Over a quarter of parents blame poor housing as a major factor for life in the UK becoming harder, a poll has revealed.
With 56% of families believing that life is harder today than it was 20 years ago, one in four told the survey that their neighbourhoods are not good places for their children to grow up in.
The research, carried out by 4Children, a national charity for children and families, has been released to coincide with Cold Homes Week, a campaign for warmer homes and lower bills.
The YouGov poll of over 2,000 people found that:
• 27% of people and of parents think having better housing would make the most real positive difference to their family life. • 22% of people and of parents are concerned about paying their energy bills or are struggling to pay them. • 27% of people think having more parks and open spaces for children to play in would make the most real, positive difference to their family life. • Just 40% of people would know where to go for help if a member of their family had housing issues.
Anne Longfield OBE, chief executive of 4Children, said: “As our research shows, the link between housing, poverty and children’s life chances must be acknowledged. There is growing recognition of the need for high quality, more affordable, social housing, but we must also invest in housing that offers children the childhoods they deserve, with sufficient living space, a good communal area and open play areas nearby.
“Britain needs a radical culture change in its entire system of support for families - from housing and public services to childcare and workplace policy. It’s in everyone’s interest to think long term about re-designing our neighbourhoods and communities for Britain’s children and families of the future. If this country is going to compete in the global market, we need to ensure we are all helping to make the most of the biggest asset the country has - our children and their families.”
In a new report published by the charity - 'Making Britain Great for Children and Families' - 4Children urges politicians, policy makers and decision makers to reshape the country’s neighbourhoods, public services, housing, spaces and workplaces in response to the dramatic changes to modern family life.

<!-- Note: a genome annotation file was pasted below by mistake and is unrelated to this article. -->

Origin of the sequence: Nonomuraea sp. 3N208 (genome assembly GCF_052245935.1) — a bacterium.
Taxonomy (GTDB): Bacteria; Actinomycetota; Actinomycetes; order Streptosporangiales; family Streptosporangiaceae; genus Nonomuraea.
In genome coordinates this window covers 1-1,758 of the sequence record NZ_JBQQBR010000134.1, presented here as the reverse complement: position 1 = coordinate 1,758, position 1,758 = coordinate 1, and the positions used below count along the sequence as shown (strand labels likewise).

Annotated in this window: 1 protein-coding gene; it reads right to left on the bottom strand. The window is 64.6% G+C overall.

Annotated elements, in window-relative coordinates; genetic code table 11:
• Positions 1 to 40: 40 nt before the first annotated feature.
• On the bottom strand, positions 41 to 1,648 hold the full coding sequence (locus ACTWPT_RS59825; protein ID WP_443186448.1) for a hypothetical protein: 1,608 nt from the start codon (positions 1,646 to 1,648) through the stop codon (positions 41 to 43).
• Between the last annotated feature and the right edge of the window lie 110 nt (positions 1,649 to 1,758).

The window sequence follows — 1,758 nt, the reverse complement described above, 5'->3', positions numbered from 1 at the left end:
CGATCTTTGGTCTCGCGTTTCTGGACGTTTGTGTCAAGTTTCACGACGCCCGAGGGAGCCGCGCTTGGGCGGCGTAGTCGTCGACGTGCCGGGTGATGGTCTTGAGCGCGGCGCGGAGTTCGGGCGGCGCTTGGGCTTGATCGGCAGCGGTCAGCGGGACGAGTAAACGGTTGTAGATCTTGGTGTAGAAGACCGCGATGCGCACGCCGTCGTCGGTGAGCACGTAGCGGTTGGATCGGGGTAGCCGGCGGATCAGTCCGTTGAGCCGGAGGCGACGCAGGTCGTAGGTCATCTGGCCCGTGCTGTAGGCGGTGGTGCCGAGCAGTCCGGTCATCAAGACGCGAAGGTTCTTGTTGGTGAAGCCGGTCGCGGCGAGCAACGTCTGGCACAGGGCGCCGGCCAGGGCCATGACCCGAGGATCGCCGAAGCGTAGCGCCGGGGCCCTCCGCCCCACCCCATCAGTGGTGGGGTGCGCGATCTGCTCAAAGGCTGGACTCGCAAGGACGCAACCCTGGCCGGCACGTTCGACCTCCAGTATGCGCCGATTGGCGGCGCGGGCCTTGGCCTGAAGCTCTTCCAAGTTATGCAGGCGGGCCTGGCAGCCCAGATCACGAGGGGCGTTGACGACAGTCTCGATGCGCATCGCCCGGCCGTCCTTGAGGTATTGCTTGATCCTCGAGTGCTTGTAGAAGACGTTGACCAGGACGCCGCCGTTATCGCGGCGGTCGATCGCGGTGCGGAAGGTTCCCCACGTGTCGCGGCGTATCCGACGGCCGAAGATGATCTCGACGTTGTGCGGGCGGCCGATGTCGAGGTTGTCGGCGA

The charity is calling for national and local leaders to sign up to a 'Family Commitment' across a range of areas, including:
• A family commitment from government to consider the needs of families in everything they do. • A major building programme of affordable and social housing. • A family commitment to all aspects of the local community, including planning, public spaces and parks, transport and policing. • Intensive action to eradicate the issues behind so-called ‘problem estates’ and build positive communities for children and families, including action on gangs. • Safe and inspirational places for children to play and for young people to meet. • A major overhaul of support for vulnerable families, including early on to prevent crisis.
Anne Longfield added: “Where families are not living in decent housing, the social, emotional and physical consequences can be severe. As our research shows, a significant percentage of parents right across the country do not feel that their housing or neighbourhood provides a positive environment for their children to grow up in - findings supported by previous 4Children research.”
Responding to 4Children’s report, Julia Unwin, chief executive of the Joseph Rowntree Foundation, said: “We know that places matter to people in poverty. It is unacceptable that in England in 2014, as the report highlights, people in the poorest neighbourhoods will die an average of seven years earlier than those in the richest neighbourhoods. That’s why services and homes are so important. Both can provide the bedrock for a stable, secure and prosperous upbringing.
“We can invest in our infrastructure now - our homes, our childcare - or store up trouble for the future. It’s time to rewire our services, spend every penny wisely and redouble our commitment to ending the disadvantage blighting our communities.”